Friday, June 8, 2012

110:64 Someone Comes to Town, Someone Leaves Town by Cory Doctorow

I've read a few other pieces of Doctorow's work and they were always enjoyable if a bit strange and out there.  This one went so far out there into strangeland, there were no Taco Bell's to be found.  Alan (Adam, Alric) seems almost normal, a bit odd to be sure and maybe a bit overly friendly but that is only because no one knows of his past.  He grew up in the shadow of his loving father, the mountain, and was rocked in the embrace of his mother, the washing machine.  As each of his brothers was born, he cared for them and tried to help them fit into the world but that wasn't always possible.  Bradly (Bobby, Branden) could see the future.  Craig (Charles, Chris) was destined to become an island, a miniature of their father.  Davey (Darren, Doug) was a sick and twisted child who delighted in tormenting others while stuck in his desiccated, falling apart body.  Edward (Egbert, Ernie), Frank (Franz, Fred), and George (Greg, Gordon) are a trio of nesting dolls who can't survive without the others.

Alan has come off the mountain and been moderately successful through his study of people.  He has now bought and remodeled a new house, gotten to know his new neighbors (a brother and sister trying to figure out their lives, a girl with wings, and a surly young man) and is ready to start writing a novel when Ed & Frank show up on his doorstep to tell him that George is missing and they think Davey is behind it.  Alan invites them to stay while they try to find the missing brother.  But then Frank disappears and then Ed is abducted down a drainpipe in the fountain outside his home.  Now he is remembering his past and trying to figure out Davey's next move before Davey comes for him.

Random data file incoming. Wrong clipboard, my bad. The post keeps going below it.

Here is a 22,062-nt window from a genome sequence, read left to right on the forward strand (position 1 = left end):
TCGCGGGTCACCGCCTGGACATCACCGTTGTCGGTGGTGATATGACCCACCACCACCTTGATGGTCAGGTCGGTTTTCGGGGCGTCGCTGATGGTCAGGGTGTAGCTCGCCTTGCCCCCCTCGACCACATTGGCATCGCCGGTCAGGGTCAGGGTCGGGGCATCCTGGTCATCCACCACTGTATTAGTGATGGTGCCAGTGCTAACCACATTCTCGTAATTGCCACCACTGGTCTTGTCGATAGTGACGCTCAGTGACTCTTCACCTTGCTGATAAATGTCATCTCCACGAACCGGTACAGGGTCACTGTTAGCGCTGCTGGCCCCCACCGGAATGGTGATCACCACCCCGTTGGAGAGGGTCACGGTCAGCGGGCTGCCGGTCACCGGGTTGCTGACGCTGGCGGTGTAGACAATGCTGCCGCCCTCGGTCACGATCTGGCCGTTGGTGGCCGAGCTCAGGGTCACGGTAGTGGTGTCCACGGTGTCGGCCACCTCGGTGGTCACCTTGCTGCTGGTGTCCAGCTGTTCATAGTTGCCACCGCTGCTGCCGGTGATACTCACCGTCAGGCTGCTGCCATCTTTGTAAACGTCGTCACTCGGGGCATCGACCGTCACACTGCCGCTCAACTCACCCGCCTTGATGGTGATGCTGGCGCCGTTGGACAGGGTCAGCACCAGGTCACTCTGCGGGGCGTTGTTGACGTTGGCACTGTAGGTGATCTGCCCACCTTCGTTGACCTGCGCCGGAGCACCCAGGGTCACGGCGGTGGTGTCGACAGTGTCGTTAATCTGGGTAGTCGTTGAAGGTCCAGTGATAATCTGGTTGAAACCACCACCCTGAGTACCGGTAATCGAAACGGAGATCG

So yeah, as I said, it's very strange.  The timeline jumps all over the place as well.  But you know, it works.  You very quickly figure out when things are taking place.  You figure out what is going on with the character's names.  Really, about 20% of the way through, I didn't really notice any of it any more and was just immersed in the story which was incredibly well told.  My only complaint is the ending left me wanting to scream as it was totally unfulfilling but in it's own way, that too totally works with the rest of the story.  This is not a typical story with a clear cut beginning, middle, and end.  It's much more like a snapshot of Alan's life with enough background so you can understand the present day events but since his life doesn't end at the end of the story, the story doesn't have a real resolution.  In all, I really enjoyed it and would recommend it to someone looking for something very different.

Page count: 331p/20,514p

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